World gets taste for paella thanks to brilliant Spanish emoji campaign
Jessica Jones · 19 Nov 2015, 13:16
Published: 19 Nov 2015 13:16 GMT+01:00
- Tech-savvy Spaniards rank fifth in world for mobile commerce use (21 Oct 15)
- Paella-loving Spaniards want their own smiley (11 Mar 15)
- Spanish MPs turn to WhatsApp to win votes (18 Feb 15)
- 95 percent of Spaniards prefer texting to talking (18 Sep 14)
The Spanish Advertising Association has announced the most successful adverts of the year and one, more than any other, captured not only the spirit of Spain but the new method of advertising sweeping the country.
The campaign for a paella emoji was launched by La Fallera rice, a popular brand of Spanish rice typically used in paella, the Valencian dish lauded as one of Spain’s most typical.
La Fallera looked towards new technologies to promote its product, creating a campaign that ended up going viral.
It took advantage of the fact that Spaniards are among the biggest users of WhatsApp on the planet by launching its campaign via the popular chat app.
Spanish comedian Eugeni Alemany, a Valencia native, jumped on the cause, teaming up with La Fallera and travelling to Silicon Valley to petition tech companies to create the paella emoji, making a short film about his journey.
"Why not?!" Alemany told The Local when asked why the world needed a paella emoji at the time of the campaign.
"You have the chicken leg and the shrimp tail; who the fuck sends the shrimp tail!?" he added.
He ended up meeting Mark Davies, CEO of Unicode, a non-profit organization made up of the best and brightest of Silicon Valley's technology companies and, most importantly, the company responsible for making new emojis.
"He told us paella had a good chance, but that people had to prove they would really use the emoji," Alemany told The Local, "so we decided to push for people to support the campaign."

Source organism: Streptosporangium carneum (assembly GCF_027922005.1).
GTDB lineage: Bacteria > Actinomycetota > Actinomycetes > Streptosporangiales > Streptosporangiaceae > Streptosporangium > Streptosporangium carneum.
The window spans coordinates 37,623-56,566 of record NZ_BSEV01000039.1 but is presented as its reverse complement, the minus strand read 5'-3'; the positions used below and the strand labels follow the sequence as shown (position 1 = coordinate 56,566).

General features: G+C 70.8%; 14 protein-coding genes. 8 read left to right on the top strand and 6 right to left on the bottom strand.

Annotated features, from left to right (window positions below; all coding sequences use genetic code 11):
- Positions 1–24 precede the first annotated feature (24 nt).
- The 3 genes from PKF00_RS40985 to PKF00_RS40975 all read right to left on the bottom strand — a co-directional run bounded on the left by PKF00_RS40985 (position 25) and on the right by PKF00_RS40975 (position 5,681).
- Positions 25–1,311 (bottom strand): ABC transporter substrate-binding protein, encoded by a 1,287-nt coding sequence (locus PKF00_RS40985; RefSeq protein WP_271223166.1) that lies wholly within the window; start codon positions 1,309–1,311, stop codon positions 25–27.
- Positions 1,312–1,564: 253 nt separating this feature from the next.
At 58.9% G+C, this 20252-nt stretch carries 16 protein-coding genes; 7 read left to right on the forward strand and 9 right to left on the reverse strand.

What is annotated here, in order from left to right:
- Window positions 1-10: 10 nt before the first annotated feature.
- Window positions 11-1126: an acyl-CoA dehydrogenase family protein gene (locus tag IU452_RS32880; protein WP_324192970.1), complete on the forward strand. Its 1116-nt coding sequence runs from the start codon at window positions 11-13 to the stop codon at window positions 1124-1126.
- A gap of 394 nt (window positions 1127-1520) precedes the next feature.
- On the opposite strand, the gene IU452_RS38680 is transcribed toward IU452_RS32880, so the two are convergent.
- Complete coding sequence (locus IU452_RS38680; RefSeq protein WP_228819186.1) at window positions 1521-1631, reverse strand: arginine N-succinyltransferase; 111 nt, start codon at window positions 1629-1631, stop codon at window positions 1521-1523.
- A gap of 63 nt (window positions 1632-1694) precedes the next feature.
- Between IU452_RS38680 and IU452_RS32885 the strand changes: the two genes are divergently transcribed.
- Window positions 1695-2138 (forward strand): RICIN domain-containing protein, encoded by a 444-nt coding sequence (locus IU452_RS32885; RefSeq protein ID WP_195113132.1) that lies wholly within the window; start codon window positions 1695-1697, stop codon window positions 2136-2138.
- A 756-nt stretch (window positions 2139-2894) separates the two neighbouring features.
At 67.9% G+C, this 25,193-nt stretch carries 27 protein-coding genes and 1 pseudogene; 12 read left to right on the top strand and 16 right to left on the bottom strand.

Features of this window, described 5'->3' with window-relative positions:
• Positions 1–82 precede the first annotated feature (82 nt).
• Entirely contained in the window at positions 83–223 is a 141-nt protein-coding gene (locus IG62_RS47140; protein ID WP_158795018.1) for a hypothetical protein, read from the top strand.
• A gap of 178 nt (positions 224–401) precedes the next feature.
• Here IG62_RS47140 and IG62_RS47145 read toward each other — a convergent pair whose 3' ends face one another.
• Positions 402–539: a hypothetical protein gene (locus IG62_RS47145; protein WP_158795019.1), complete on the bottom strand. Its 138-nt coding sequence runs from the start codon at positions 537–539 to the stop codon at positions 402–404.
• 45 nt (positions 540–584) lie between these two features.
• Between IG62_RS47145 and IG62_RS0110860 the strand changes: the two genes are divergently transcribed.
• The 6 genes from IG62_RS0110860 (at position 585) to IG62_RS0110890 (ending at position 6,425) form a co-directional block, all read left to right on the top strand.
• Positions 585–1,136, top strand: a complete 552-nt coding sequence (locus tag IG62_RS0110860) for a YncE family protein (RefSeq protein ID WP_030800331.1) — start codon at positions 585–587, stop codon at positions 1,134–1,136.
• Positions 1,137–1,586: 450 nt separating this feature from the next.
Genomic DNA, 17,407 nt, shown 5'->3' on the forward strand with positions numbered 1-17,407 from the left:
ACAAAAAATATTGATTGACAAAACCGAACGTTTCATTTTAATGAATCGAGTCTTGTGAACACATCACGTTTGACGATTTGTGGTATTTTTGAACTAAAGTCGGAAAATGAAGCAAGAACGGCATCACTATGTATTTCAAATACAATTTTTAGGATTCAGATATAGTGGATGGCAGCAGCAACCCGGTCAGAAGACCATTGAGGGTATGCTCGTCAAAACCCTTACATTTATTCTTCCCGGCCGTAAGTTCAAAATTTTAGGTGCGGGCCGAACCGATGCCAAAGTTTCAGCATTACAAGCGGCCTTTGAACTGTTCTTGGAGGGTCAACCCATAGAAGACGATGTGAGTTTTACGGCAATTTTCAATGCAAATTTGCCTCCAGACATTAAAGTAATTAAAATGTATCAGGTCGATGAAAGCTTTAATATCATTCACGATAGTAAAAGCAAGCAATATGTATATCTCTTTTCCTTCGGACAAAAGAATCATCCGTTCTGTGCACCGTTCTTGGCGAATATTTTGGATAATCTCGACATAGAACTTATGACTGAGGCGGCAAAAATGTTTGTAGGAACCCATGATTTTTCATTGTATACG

The hashtag #PaellaEmoji went viral in Spain and soon was trending around the world, with everyone from famous Spanish actors and television presenters to chefs joining the campaign.
The results were staggering. La Fallera reached an audience of 60 million, generated more than 30,000 tweets in 40 days and the story appeared in more than 150 national and international newspapers.
The emoji has been shortlisted by Unicode, which makes emojis for apps such as WhatsApp, for its next round of emoticons.
They will announce whether the paella emoji has made the cut in February 2016.
The Spanish Advertising Association announced the best adverts of 2015 in a ceremony in Madrid’s Royal Theatre on October 29th.
Some of the other most successful adverts in Spain included ones for Ikea and the country’s Christmas lottery, beloved by Spaniards and one of the oldest in the world.
Spaniards have been embracing Whatsapp, with Spanish MPs turning to the chat service to win votes, encouraging Spaniards to contact them via text message.